Cissy Wellman's movie debut was a family affair
She got cast alongside her brother because the movie’s star liked working with real siblings.
Cissy Wellman is best known to classic TV fans for playing Sissy Tucker on The Waltons, and memorably marrying Yancy Tucker in the sixth season episode "The First Casualty." (Plus, marrying Robert Donner in the real world too.)
But her career began way before that in the Sixties, with a bit role on the short-lived TV series The Lieutenant, and then a slightly bigger role on the big screen as a nurse in the 1964 Jerry Lewis movie The Disorderly Orderly.
When Wellman got cast in the Lewis movie, though, it wasn’t just because of her sweet smile and bright eyes.
At the time, Lewis liked casting real siblings to play parts in his movies. And critics said it had become a pattern. Case in point: in his other movie from 1964, The Patsy, Ed Wynn appeared alongside his two sons Keenan and Ned.
The Pittsburgh Press reported about Lewis’ "family pattern" of casting continued when Lewis cast Cissy as a nurse and her brother William Wellman, Jr. as a doctor, just because they were siblings.
Cissy’s brother William had been acting for a long time before his sister started.
Named for his very famous director father William Wellman — also known as "Wild Bill," the man behind the original A Star Is Born and the very first Best Picture Oscar winner Wings — the younger William got his first role in one of his dad’s movies from 1945, This Man’s Navy.
Through the Fifties and Sixties, leading up to the Jerry Lewis movie, Cissy’s brother appeared in movies and in hit Westerns like Gunsmoke, Rawhide and Have Gun – Will Travel.
At that same time, his sister Cissy began quietly making a name for herself as a choreographer.
She was her mother’s daughter.
While Cissy started tapping professionally as part of Nick Castle’s dancers, her mom Dorothy Coonan Wellman was a Busby Berkeley dancer on Broadway.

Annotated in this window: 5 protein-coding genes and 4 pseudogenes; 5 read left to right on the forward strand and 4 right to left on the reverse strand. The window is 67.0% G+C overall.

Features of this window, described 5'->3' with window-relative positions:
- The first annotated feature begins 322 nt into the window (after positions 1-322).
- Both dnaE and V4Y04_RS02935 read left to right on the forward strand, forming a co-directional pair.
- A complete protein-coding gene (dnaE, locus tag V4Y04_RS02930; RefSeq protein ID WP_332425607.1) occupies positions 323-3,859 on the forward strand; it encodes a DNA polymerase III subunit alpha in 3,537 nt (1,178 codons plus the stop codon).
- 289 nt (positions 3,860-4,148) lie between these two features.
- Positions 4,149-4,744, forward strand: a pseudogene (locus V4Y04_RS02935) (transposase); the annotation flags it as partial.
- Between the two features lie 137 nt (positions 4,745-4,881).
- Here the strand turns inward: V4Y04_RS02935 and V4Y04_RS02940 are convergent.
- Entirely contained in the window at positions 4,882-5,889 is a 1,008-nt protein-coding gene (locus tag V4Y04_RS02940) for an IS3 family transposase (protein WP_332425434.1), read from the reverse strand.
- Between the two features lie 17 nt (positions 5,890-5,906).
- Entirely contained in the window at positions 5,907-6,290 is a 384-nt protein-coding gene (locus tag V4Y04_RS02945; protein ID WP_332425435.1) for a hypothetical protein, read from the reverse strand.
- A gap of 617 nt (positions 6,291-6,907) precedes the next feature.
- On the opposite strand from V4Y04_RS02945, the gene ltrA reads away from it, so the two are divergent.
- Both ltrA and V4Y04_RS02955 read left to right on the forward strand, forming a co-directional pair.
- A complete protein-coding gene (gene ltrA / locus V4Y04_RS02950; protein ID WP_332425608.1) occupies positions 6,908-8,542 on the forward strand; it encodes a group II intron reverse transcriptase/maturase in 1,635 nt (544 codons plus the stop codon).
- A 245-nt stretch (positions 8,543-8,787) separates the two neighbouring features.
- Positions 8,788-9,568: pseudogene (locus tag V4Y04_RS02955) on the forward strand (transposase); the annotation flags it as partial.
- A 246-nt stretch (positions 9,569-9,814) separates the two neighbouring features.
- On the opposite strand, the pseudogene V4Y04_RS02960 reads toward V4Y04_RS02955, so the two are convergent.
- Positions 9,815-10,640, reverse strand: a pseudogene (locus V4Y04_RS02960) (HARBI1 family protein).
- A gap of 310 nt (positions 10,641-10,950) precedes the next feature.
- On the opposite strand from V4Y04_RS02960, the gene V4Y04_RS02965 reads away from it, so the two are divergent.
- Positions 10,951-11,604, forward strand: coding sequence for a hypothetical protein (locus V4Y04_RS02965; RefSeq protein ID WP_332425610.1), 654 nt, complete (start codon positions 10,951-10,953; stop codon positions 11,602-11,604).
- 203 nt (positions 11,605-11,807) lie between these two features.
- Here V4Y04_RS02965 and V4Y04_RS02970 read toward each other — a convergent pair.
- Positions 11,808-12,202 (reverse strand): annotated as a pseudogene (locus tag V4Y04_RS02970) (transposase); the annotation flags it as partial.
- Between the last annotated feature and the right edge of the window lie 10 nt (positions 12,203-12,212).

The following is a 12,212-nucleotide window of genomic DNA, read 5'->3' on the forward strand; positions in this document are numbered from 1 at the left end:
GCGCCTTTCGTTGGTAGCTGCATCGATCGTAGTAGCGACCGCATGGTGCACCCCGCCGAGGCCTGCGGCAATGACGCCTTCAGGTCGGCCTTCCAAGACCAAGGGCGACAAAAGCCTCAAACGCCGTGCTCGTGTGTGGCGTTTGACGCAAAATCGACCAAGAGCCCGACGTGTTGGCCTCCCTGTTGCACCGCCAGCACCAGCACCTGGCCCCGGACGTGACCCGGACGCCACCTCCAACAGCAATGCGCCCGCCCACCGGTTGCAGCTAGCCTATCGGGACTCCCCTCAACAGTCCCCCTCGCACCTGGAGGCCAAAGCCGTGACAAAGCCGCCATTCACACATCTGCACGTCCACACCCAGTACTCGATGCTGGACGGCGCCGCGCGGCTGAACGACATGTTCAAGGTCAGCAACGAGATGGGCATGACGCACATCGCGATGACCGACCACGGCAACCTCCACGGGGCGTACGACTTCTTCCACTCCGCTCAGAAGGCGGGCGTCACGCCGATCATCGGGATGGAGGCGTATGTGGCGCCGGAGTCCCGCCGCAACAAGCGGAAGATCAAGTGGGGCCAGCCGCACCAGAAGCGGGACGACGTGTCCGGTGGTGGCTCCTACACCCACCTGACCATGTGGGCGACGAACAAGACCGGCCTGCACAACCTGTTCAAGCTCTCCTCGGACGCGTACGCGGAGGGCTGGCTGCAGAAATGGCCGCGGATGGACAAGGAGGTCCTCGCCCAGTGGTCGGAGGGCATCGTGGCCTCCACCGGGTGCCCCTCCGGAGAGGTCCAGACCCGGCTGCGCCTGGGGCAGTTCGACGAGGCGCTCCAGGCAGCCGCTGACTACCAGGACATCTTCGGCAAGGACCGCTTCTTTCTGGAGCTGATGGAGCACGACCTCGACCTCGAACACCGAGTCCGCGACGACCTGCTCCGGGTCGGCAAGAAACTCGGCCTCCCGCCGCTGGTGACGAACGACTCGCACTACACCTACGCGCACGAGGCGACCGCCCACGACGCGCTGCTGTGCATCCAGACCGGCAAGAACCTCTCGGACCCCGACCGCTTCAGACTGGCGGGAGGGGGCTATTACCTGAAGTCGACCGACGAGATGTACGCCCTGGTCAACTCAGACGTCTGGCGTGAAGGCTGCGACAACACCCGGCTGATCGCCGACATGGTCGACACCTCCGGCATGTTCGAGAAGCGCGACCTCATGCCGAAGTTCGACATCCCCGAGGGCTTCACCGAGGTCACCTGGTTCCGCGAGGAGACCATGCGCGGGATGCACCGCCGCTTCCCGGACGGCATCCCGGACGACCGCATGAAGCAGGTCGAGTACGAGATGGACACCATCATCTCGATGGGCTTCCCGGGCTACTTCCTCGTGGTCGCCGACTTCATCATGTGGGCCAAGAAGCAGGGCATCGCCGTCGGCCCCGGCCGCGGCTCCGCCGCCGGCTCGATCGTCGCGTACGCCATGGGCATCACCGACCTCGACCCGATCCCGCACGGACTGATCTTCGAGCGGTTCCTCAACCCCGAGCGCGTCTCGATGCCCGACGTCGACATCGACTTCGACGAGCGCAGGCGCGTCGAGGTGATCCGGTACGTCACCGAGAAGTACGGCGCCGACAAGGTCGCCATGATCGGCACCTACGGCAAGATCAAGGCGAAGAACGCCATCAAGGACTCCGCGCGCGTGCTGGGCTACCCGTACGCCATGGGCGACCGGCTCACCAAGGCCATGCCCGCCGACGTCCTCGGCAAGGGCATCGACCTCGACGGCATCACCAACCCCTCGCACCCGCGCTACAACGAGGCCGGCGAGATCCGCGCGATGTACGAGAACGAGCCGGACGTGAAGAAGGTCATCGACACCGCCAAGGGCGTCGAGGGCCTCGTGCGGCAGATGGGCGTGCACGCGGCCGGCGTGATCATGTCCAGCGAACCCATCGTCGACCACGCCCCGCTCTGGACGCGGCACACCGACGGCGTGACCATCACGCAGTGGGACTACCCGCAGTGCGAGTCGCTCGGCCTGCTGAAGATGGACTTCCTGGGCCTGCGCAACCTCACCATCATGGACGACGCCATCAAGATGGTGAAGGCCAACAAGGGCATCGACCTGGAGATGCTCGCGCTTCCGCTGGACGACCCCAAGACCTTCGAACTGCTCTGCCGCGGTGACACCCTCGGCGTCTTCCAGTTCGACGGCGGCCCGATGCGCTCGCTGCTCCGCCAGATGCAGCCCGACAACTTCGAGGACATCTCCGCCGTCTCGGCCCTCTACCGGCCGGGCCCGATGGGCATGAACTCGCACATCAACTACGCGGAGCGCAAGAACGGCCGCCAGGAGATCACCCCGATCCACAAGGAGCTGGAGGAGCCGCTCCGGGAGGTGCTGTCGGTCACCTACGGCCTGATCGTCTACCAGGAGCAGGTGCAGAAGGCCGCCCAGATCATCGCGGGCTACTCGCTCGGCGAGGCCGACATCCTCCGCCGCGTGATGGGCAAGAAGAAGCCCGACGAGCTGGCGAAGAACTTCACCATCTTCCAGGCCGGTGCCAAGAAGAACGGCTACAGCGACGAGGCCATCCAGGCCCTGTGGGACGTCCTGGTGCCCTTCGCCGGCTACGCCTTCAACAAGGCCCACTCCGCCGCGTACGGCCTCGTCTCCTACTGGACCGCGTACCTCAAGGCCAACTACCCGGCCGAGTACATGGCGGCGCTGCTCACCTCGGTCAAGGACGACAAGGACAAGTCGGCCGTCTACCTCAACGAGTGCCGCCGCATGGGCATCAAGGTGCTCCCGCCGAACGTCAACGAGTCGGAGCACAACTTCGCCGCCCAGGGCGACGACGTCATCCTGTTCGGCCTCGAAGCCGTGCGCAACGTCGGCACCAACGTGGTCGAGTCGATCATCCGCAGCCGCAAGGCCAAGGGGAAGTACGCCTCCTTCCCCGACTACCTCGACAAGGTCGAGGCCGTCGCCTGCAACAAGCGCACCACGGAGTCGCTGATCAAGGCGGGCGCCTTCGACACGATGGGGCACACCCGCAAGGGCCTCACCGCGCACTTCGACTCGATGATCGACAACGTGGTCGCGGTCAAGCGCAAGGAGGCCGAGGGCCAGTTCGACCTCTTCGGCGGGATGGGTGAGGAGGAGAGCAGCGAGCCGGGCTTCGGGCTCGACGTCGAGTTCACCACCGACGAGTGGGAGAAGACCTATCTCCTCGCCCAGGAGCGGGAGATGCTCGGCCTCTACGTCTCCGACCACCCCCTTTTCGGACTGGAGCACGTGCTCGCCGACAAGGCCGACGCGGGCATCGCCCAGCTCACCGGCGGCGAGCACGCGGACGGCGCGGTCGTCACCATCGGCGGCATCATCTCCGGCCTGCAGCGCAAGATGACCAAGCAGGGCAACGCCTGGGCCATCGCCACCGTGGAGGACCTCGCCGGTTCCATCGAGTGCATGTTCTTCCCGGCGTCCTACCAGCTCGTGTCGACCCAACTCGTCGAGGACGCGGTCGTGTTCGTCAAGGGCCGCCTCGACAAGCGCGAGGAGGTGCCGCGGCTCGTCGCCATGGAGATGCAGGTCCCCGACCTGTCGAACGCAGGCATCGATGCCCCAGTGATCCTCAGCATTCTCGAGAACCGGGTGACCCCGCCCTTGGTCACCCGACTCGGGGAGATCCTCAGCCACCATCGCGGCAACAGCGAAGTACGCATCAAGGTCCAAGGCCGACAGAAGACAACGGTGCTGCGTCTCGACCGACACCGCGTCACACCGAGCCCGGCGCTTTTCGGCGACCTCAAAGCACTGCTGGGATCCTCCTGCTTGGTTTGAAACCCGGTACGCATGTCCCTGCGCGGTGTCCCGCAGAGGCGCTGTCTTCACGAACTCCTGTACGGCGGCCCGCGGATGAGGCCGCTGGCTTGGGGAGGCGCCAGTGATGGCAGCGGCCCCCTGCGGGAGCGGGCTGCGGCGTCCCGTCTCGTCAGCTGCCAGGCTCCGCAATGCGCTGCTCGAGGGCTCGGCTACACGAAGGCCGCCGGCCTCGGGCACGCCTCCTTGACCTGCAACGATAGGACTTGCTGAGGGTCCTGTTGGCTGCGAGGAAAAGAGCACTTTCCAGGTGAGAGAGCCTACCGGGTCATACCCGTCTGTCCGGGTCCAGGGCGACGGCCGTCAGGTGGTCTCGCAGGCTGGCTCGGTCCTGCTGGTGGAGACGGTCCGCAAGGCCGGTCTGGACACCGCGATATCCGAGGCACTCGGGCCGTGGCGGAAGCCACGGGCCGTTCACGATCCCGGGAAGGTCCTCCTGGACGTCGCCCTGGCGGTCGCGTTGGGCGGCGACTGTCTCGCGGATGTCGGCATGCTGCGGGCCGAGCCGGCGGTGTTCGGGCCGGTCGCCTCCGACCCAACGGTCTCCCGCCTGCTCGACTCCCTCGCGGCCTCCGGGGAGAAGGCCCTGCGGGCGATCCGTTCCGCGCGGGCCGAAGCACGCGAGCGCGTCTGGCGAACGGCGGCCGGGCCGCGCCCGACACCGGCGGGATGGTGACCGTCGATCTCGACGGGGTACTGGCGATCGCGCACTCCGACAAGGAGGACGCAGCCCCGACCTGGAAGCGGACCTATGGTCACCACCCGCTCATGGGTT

It was dancing for Nick Castle that got Cissy interested in acting, and her very next movie role after The Disorderly Orderly was called Red Line 7000, a Howard Hawks film about racecar drivers. In that movie, she played a waitress, but she also choreographed a Watusi dance number.
In an interview with the Traverse City Record-Eagle in 1965, Wellman said any time she wasn’t acting, she was either taking a dance class or dancing at home.
Both Cissy and William, brother and sister, continued acting steadily into the 2000s, with him playing his final role in a 2007 Star Trek movie and her most recently appearing in a 2022 rom-com.
But for Cissy, she also never stopped dancing.
In 2009, she joined The Born To Act Players, sharing her joy of dancing and acting by training improv students with special needs.
Cissy has just always thought everybody should make dancing part of their everyday routine.
"If I had my way, a dancing class would be a compulsory part of our education," Wellman said.
Wellman was so fixated on helping her dance students become more flexible that she even invented a 3-minute exercise that she said did the job to keep her in shape.
In the Sixties, she sold pamphlets describing her four-in-one exercise, which she said worked core muscles in the stomach and back, as well as the legs, arms and neck. That’s every muscle you need to stretch to be in shape to bust a move, so "Don’t say you can’t find time," Wellman said.
If you’re interested in learning more about the exercise, she described it in detail in the article:
"You begin by lying on your back on the floor with your arms at your sides. You come up with straight spine, leading with your chin so that your neck keeps in line with your back. When you are in a sitting position, your arms should be extended at your sides."
"Then you relax and bend forward with your head up and try to touch your chin to your knees. Keep your arms extended to your sides with your fingers and palms out. You should feel a good pull all the way from your fingertips to your shoulders."
"While still bent over, bring your heels up from the floor for a strong pull in back of your knees and thighs. With a little bouncing movement, give a push, bring your feet down. Return to the sitting position and then back to lying. Repeat twice."